CONCRETE PUNCH BY CHRISTOPHER DAVID ROSALES 34THPARALLEL MAGAZINE ISSUE 09
After they jacked your car you had to walk home. You had to take the path along the riverbed. The concrete path. The razorthin river. And already in your head the story was changing.
You hadn’t been cruisin where you shouldn’t have been cruisin. You’d been one block east, next to gramma’s house. You hadn’t had the windows down and the music bumpin, leaning against the door like a badass when they bumrushed you. And you hadn’t begged them neither. You’d got out the car real slow, gripped the keys so that they stuck out right beneath your knuckles. Your fist was like a gauntlet. You’d put up a good fight, but there was more of them.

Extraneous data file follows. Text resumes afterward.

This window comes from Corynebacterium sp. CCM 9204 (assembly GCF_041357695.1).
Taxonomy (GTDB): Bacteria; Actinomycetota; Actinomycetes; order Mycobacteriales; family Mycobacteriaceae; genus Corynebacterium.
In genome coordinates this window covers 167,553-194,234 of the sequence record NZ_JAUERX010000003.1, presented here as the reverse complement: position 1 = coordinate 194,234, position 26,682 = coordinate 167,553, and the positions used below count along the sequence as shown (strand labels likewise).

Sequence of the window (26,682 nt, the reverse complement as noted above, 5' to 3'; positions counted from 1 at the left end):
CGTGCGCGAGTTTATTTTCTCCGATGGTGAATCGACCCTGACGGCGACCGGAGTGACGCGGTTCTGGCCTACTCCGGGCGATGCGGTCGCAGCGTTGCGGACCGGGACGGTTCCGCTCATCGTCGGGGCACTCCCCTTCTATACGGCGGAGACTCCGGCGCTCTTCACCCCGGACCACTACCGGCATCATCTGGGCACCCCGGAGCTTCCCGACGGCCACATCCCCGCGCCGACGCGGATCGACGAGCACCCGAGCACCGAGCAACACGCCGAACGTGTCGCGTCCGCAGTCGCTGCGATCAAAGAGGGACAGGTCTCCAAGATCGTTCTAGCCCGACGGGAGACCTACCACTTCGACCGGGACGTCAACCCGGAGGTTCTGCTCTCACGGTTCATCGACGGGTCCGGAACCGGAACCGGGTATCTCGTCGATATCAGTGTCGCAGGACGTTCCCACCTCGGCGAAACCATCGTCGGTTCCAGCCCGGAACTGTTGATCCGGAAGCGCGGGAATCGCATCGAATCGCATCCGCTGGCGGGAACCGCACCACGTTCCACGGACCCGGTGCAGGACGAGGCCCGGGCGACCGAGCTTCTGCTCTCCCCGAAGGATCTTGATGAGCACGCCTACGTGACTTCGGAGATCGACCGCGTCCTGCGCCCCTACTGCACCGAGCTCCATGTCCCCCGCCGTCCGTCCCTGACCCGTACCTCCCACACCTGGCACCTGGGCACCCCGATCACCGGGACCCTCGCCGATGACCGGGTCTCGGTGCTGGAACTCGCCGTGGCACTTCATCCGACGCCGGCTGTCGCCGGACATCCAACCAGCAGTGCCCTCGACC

Yeah. That sounded pretty good.
But from where you’d laid cheek against gritty asphalt, you really had seen their Chuck Taylor’s scramble round the car, and you’d actually seen their shoes raise up behind the doors when they got in, as if they were ascending. Just like they’d been lifted, not by a classic ‘67 engine, but by divine rods and cylinders and even intervention. Lifted away, away from this city. Taken, to cruise like lords through the sky, to look down at the concrete riverbed. Where you’ve been kneeling, bloodyknuckled and defiant, changing your story one concrete punch at a time.